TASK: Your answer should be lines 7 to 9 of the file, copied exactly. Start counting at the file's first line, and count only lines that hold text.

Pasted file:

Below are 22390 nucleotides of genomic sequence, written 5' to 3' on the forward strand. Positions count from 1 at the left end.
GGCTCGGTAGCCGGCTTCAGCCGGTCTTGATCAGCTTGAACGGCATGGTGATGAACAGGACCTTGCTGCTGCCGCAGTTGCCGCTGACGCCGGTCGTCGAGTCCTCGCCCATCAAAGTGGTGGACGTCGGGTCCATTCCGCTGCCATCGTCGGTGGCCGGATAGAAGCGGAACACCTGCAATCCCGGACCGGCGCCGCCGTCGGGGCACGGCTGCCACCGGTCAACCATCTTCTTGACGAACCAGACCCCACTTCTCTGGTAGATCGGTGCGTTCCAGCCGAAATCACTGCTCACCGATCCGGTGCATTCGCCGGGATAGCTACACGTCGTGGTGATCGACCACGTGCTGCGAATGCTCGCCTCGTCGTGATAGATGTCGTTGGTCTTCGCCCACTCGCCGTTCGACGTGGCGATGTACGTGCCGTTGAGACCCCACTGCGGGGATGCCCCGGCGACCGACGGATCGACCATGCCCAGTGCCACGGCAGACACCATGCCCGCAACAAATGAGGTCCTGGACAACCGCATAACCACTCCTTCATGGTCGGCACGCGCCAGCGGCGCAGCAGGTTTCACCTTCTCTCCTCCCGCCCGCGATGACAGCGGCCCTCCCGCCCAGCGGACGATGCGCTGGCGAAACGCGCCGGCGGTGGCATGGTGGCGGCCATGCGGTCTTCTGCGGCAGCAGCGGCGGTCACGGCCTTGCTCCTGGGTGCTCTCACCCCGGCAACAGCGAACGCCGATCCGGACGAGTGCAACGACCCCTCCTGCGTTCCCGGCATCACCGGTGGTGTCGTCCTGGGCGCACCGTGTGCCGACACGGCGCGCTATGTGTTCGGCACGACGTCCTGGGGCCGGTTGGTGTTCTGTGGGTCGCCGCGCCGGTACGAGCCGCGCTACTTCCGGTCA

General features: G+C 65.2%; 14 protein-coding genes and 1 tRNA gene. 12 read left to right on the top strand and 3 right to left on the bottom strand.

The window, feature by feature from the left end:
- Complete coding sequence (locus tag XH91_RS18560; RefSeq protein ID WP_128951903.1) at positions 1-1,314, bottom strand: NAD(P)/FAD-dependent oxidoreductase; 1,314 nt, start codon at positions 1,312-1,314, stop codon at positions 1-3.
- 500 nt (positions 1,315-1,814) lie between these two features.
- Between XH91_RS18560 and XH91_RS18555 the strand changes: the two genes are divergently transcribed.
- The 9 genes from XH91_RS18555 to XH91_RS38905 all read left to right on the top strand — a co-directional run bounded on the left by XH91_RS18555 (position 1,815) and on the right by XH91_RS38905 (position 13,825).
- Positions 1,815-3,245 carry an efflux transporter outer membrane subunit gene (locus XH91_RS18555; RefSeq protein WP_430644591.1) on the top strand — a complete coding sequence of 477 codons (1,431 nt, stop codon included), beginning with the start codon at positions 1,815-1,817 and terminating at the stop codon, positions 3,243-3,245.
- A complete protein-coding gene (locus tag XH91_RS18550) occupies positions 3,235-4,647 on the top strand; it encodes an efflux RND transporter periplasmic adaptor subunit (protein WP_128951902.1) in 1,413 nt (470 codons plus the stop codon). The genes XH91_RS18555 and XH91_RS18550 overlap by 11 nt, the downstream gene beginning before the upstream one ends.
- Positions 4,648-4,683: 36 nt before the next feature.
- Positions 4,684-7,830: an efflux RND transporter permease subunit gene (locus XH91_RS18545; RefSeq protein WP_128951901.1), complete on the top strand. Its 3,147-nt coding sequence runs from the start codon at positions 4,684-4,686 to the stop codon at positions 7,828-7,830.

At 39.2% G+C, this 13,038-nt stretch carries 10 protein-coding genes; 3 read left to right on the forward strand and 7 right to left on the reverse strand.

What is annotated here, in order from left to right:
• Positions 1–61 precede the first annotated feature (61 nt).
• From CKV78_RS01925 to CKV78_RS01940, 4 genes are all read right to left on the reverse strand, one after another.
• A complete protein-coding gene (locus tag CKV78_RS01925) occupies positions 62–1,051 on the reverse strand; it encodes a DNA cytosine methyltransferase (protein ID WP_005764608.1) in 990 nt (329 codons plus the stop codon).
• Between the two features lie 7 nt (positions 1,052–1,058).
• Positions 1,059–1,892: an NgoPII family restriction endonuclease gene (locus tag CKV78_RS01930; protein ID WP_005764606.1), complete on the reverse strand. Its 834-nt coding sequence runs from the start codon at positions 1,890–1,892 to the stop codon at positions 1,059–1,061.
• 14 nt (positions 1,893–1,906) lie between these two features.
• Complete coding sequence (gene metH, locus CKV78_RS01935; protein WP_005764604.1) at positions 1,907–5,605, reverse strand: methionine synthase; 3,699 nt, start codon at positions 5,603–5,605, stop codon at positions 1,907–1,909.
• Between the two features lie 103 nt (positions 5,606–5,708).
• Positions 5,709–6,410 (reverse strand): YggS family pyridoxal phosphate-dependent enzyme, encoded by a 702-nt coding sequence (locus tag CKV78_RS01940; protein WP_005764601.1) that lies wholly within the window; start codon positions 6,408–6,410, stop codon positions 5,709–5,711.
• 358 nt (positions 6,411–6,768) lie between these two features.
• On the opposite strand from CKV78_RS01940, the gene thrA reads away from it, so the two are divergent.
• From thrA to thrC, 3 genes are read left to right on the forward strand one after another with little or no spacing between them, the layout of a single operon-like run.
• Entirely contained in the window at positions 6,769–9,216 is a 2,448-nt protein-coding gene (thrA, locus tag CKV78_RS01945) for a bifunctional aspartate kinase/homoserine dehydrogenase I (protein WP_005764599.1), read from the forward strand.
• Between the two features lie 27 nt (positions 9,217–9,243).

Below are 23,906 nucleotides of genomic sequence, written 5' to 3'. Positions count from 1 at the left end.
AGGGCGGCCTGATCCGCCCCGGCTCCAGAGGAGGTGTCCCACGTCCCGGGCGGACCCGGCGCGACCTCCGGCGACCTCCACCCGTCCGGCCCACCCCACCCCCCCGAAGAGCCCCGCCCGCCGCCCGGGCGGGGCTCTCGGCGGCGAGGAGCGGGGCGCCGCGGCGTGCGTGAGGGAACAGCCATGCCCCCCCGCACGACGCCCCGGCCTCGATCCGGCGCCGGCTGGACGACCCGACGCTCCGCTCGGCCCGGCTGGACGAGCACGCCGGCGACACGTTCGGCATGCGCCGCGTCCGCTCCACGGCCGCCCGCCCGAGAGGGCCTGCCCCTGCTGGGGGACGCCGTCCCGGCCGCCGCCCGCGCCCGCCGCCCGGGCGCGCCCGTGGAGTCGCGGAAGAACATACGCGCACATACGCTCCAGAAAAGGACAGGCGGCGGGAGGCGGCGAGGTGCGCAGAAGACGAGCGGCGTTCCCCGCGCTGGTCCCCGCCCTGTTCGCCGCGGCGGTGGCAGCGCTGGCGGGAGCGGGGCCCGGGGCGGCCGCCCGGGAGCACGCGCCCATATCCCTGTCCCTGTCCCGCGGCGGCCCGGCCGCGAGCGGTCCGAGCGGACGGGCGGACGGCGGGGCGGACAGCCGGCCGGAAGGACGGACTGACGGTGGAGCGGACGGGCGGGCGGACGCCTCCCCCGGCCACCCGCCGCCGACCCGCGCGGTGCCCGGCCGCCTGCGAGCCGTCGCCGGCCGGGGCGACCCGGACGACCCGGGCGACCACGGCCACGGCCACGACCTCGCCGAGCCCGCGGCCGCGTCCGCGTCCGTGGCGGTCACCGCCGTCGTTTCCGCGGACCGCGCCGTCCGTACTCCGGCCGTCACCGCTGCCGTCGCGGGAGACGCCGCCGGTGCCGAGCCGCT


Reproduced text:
- Between XH91_RS18560 and XH91_RS18555 the strand changes: the two genes are divergently transcribed.
- The 9 genes from XH91_RS18555 to XH91_RS38905 all read left to right on the top strand — a co-directional run bounded on the left by XH91_RS18555 (position 1,815) and on the right by XH91_RS38905 (position 13,825).
- Positions 1,815-3,245 carry an efflux transporter outer membrane subunit gene (locus XH91_RS18555; RefSeq protein WP_430644591.1) on the top strand — a complete coding sequence of 477 codons (1,431 nt, stop codon included), beginning with the start codon at positions 1,815-1,817 and terminating at the stop codon, positions 3,243-3,245.